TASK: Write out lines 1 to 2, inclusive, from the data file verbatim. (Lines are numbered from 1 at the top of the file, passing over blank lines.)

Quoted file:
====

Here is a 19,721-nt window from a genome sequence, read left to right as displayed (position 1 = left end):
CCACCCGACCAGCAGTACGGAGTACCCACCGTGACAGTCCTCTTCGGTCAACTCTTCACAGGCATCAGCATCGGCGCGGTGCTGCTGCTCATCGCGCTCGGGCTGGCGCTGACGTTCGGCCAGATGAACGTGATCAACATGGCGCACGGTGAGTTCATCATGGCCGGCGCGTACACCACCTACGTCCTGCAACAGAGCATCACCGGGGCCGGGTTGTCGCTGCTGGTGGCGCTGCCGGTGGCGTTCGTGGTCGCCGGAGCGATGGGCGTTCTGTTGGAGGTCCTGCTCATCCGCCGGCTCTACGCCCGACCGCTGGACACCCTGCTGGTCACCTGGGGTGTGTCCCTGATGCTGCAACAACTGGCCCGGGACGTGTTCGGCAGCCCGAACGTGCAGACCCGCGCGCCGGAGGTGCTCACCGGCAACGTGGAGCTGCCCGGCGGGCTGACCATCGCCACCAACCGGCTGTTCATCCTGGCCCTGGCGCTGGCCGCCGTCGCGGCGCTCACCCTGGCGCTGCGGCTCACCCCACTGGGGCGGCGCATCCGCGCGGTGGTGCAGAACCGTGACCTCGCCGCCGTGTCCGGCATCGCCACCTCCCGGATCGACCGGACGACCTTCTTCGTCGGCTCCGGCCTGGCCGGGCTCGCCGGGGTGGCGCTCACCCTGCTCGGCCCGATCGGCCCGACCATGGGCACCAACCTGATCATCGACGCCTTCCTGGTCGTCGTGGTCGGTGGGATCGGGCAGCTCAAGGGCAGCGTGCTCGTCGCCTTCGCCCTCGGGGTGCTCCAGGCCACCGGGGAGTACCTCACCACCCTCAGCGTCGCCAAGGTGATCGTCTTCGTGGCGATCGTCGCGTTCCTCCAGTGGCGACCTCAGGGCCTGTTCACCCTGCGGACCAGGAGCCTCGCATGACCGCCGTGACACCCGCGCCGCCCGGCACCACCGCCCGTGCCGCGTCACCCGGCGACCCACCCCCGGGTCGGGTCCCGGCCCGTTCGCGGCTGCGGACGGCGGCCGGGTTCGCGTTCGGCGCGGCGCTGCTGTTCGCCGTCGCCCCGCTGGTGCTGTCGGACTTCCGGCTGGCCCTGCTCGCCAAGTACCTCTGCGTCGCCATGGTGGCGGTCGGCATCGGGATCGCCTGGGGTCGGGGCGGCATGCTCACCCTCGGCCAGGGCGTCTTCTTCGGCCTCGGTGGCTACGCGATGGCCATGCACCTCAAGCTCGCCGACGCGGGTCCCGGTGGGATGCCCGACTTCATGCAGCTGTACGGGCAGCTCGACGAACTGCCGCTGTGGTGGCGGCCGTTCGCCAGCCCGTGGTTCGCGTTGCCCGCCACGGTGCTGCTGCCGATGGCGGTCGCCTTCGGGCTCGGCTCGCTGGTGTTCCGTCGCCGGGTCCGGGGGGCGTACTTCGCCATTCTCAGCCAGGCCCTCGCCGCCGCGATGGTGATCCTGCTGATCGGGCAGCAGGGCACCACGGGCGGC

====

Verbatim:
Here is a 19,721-nt window from a genome sequence, read left to right as displayed (position 1 = left end):
CCACCCGACCAGCAGTACGGAGTACCCACCGTGACAGTCCTCTTCGGTCAACTCTTCACAGGCATCAGCATCGGCGCGGTGCTGCTGCTCATCGCGCTCGGGCTGGCGCTGACGTTCGGCCAGATGAACGTGATCAACATGGCGCACGGTGAGTTCATCATGGCCGGCGCGTACACCACCTACGTCCTGCAACAGAGCATCACCGGGGCCGGGTTGTCGCTGCTGGTGGCGCTGCCGGTGGCGTTCGTGGTCGCCGGAGCGATGGGCGTTCTGTTGGAGGTCCTGCTCATCCGCCGGCTCTACGCCCGACCGCTGGACACCCTGCTGGTCACCTGGGGTGTGTCCCTGATGCTGCAACAACTGGCCCGGGACGTGTTCGGCAGCCCGAACGTGCAGACCCGCGCGCCGGAGGTGCTCACCGGCAACGTGGAGCTGCCCGGCGGGCTGACCATCGCCACCAACCGGCTGTTCATCCTGGCCCTGGCGCTGGCCGCCGTCGCGGCGCTCACCCTGGCGCTGCGGCTCACCCCACTGGGGCGGCGCATCCGCGCGGTGGTGCAGAACCGTGACCTCGCCGCCGTGTCCGGCATCGCCACCTCCCGGATCGACCGGACGACCTTCTTCGTCGGCTCCGGCCTGGCCGGGCTCGCCGGGGTGGCGCTCACCCTGCTCGGCCCGATCGGCCCGACCATGGGCACCAACCTGATCATCGACGCCTTCCTGGTCGTCGTGGTCGGTGGGATCGGGCAGCTCAAGGGCAGCGTGCTCGTCGCCTTCGCCCTCGGGGTGCTCCAGGCCACCGGGGAGTACCTCACCACCCTCAGCGTCGCCAAGGTGATCGTCTTCGTGGCGATCGTCGCGTTCCTCCAGTGGCGACCTCAGGGCCTGTTCACCCTGCGGACCAGGAGCCTCGCATGACCGCCGTGACACCCGCGCCGCCCGGCACCACCGCCCGTGCCGCGTCACCCGGCGACCCACCCCCGGGTCGGGTCCCGGCCCGTTCGCGGCTGCGGACGGCGGCCGGGTTCGCGTTCGGCGCGGCGCTGCTGTTCGCCGTCGCCCCGCTGGTGCTGTCGGACTTCCGGCTGGCCCTGCTCGCCAAGTACCTCTGCGTCGCCATGGTGGCGGTCGGCATCGGGATCGCCTGGGGTCGGGGCGGCATGCTCACCCTCGGCCAGGGCGTCTTCTTCGGCCTCGGTGGCTACGCGATGGCCATGCACCTCAAGCTCGCCGACGCGGGTCCCGGTGGGATGCCCGACTTCATGCAGCTGTACGGGCAGCTCGACGAACTGCCGCTGTGGTGGCGGCCGTTCGCCAGCCCGTGGTTCGCGTTGCCCGCCACGGTGCTGCTGCCGATGGCGGTCGCCTTCGGGCTCGGCTCGCTGGTGTTCCGTCGCCGGGTCCGGGGGGCGTACTTCGCCATTCTCAGCCAGGCCCTCGCCGCCGCGATGGTGATCCTGCTGATCGGGCAGCAGGGCACCACGGGCGGC